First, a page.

Hence, it is not wrong to call England one of the dark horses for the title this time around. But at the same time, this side might still be too fragile to take out one of the big teams that England will likely face at the quarterfinal stage – Germany is a possibility.
Young, dynamic and refreshing this Three Lions side could impress in Russia. At the same time, the pressure and reporting by the British press could also tear this team apart. The young lions are facing a big test in Russia and will be under the spotlight.
Players to watch:
The Futbolgrad Podcast expert Tim Bogdachev called Harry Kane “perhaps the only world class player in this side.” Bogdachev is not entirely wrong. Currently, Kane is the only player at the world’s highest level. At the same time, his teammate Dele Alli has shown that he can make the step to become a world-class player as well. Supporting the likes of Alli and Kane will be Jamie Vardy, who is a dangerous striker. In defence, Trent Alexander-Arnold is one of the most exciting full-back prospects in European football and goal head coach Gareth Southgate nominated Jack Butland, Jordan Pickford and Nick Pope leaving Joe Hart at home making a cut at a position that had always been the most contentious when it comes to the England side throughout the ages.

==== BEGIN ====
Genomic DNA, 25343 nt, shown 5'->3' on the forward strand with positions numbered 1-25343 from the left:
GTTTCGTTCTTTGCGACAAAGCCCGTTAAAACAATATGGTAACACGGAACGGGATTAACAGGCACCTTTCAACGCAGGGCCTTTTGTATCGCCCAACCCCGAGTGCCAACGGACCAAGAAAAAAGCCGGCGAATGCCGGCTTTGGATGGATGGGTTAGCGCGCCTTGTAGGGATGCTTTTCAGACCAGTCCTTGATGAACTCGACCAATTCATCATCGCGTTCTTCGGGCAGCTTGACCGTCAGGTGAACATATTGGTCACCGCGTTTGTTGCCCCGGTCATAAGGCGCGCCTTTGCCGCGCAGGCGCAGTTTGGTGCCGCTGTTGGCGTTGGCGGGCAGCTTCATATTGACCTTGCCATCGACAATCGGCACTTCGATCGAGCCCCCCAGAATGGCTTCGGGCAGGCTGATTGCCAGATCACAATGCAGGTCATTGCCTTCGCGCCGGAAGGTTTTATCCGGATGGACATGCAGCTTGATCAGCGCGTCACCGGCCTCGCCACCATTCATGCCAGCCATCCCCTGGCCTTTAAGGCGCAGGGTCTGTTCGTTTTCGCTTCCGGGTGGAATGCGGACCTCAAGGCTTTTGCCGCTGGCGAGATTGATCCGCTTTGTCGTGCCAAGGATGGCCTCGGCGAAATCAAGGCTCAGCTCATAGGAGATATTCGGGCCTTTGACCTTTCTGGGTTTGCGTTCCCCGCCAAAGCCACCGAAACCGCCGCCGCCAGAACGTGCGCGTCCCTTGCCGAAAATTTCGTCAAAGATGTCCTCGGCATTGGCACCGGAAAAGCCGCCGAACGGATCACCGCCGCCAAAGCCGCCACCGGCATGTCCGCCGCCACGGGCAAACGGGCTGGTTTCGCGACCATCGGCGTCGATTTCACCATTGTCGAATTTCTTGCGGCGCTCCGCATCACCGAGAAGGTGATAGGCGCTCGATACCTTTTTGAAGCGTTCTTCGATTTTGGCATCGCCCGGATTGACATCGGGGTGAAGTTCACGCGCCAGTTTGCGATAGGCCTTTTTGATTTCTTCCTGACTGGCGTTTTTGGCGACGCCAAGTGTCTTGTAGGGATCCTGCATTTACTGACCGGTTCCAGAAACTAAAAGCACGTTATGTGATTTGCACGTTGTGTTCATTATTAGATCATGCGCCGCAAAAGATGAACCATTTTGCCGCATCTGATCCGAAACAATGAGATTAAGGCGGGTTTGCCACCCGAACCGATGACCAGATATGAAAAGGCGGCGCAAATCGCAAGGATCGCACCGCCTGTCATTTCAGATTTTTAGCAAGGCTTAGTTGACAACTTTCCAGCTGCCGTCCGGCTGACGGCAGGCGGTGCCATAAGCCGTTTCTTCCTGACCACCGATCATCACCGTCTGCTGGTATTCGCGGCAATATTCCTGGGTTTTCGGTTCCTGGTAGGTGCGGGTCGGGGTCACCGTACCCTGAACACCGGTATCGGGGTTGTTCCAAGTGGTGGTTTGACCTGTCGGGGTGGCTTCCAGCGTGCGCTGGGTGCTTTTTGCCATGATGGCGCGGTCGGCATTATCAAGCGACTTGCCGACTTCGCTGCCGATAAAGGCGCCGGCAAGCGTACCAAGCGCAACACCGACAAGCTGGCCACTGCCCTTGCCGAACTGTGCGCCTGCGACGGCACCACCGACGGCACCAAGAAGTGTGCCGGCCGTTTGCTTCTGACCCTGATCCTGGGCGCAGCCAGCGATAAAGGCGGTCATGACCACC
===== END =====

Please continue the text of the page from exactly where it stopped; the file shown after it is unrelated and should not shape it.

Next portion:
Goalkeepers: Jack Butland (Stoke), Jordan Pickford (Everton), Nick Pope (Burnley)
Defenders: Trent Alexander-Arnold (Liverpool), Gary Cahill (Chelsea), Fabian Delph (Manchester City), Phil Jones (Manchester United), Harry Maguire (Leicester), Danny Rose (Tottenham), John Stones (Manchester City), Kieran Trippier (Tottenham), Kyle Walker (Manchester City), Ashley Young (Manchester United)
Midfielders: Dele Alli, Eric Dier (both Tottenham), Jordan Henderson (Liverpool), Jesse Lingard (Manchester United), Ruben Loftus-Cheek (Chelsea)
Forwards: Harry Kane (Tottenham), Marcus Rashford (Manchester United), Raheem Sterling (Manchester City), Jamie Vardy (Leicester), Danny Welbeck (Arsenal)
Manuel Veth is the owner and Editor in Chief of the Futbolgrad Network. He also works as a freelance journalist and among others works for the Bundesliga and Pro Soccer USA. He holds a Doctorate of Philosophy in History from King’s College London, and his thesis is titled: “Selling the People’s Game: Football’s transition from Communism to Capitalism in the Soviet Union and its Successor States,” which is available HERE. Originally from Munich, Manuel has lived in Amsterdam, Kyiv, Moscow, Tbilisi, London, and currently is located in Victoria BC, Canada. Follow Manuel on Twitter @ManuelVeth.